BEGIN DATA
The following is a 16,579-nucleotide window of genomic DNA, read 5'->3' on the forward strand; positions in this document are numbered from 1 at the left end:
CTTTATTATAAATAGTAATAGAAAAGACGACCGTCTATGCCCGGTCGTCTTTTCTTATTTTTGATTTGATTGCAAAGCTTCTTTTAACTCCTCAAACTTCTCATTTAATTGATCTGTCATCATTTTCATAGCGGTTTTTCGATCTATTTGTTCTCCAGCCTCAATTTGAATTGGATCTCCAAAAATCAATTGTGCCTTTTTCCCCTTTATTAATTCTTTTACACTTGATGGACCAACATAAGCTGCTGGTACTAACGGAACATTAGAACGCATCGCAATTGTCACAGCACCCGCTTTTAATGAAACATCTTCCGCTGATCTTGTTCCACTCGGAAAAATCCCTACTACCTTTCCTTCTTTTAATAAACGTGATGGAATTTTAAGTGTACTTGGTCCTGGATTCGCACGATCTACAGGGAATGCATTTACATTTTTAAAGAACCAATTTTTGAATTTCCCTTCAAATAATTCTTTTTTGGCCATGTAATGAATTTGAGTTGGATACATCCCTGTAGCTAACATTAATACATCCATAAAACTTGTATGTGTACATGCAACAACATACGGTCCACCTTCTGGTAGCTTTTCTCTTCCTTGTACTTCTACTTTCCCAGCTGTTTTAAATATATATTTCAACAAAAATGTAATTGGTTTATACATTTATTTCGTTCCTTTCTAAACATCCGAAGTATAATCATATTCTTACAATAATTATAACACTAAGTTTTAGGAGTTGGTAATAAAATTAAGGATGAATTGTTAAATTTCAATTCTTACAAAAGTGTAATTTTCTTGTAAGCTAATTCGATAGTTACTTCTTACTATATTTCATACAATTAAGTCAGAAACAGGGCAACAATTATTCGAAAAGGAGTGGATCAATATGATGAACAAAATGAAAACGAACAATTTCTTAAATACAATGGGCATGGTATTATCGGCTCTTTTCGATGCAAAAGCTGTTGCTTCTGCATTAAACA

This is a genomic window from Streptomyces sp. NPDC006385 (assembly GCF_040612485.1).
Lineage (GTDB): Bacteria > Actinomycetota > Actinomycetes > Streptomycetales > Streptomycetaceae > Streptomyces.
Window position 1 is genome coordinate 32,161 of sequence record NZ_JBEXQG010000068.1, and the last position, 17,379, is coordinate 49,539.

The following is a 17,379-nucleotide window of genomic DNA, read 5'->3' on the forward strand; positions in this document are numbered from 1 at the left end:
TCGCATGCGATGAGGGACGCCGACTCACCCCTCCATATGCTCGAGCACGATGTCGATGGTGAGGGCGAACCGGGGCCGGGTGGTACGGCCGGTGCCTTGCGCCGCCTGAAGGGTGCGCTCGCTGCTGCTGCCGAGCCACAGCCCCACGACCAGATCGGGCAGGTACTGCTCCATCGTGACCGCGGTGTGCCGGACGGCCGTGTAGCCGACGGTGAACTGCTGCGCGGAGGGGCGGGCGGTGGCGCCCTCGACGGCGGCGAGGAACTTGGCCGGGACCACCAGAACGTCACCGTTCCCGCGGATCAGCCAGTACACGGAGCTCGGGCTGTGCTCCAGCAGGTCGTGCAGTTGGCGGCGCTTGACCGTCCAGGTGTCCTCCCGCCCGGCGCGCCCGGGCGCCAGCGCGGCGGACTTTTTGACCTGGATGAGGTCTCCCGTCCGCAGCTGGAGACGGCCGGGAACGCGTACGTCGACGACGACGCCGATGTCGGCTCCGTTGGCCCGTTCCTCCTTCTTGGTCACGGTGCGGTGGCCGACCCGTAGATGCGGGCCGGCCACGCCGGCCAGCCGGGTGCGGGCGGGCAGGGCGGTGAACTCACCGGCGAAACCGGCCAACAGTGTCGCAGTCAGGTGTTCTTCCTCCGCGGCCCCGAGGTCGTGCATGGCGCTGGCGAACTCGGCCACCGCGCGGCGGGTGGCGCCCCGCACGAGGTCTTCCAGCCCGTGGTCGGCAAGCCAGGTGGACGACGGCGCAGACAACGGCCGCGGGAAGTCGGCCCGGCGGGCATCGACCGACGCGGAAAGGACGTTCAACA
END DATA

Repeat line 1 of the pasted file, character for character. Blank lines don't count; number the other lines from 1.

The following is a 16,579-nucleotide window of genomic DNA, read 5'->3' on the forward strand; positions in this document are numbered from 1 at the left end: